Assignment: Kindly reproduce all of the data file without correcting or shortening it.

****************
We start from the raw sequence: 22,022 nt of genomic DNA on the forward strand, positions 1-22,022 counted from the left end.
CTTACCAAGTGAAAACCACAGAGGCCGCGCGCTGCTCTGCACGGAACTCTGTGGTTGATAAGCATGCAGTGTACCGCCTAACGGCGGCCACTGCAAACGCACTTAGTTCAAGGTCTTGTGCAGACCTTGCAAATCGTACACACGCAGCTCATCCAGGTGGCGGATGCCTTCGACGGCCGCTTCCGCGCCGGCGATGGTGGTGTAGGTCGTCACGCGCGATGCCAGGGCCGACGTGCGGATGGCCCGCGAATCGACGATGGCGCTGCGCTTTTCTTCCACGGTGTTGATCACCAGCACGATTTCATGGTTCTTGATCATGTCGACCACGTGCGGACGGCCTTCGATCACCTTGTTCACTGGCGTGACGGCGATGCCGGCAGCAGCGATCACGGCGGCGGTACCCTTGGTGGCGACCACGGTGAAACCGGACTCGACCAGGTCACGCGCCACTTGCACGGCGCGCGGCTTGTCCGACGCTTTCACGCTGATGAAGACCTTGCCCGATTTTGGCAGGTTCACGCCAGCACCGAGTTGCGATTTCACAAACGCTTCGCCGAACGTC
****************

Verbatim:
We start from the raw sequence: 22,022 nt of genomic DNA on the forward strand, positions 1-22,022 counted from the left end.
CTTACCAAGTGAAAACCACAGAGGCCGCGCGCTGCTCTGCACGGAACTCTGTGGTTGATAAGCATGCAGTGTACCGCCTAACGGCGGCCACTGCAAACGCACTTAGTTCAAGGTCTTGTGCAGACCTTGCAAATCGTACACACGCAGCTCATCCAGGTGGCGGATGCCTTCGACGGCCGCTTCCGCGCCGGCGATGGTGGTGTAGGTCGTCACGCGCGATGCCAGGGCCGACGTGCGGATGGCCCGCGAATCGACGATGGCGCTGCGCTTTTCTTCCACGGTGTTGATCACCAGCACGATTTCATGGTTCTTGATCATGTCGACCACGTGCGGACGGCCTTCGATCACCTTGTTCACTGGCGTGACGGCGATGCCGGCAGCAGCGATCACGGCGGCGGTACCCTTGGTGGCGACCACGGTGAAACCGGACTCGACCAGGTCACGCGCCACTTGCACGGCGCGCGGCTTGTCCGACGCTTTCACGCTGATGAAGACCTTGCCCGATTTTGGCAGGTTCACGCCAGCACCGAGTTGCGATTTCACAAACGCTTCGCCGAACGTC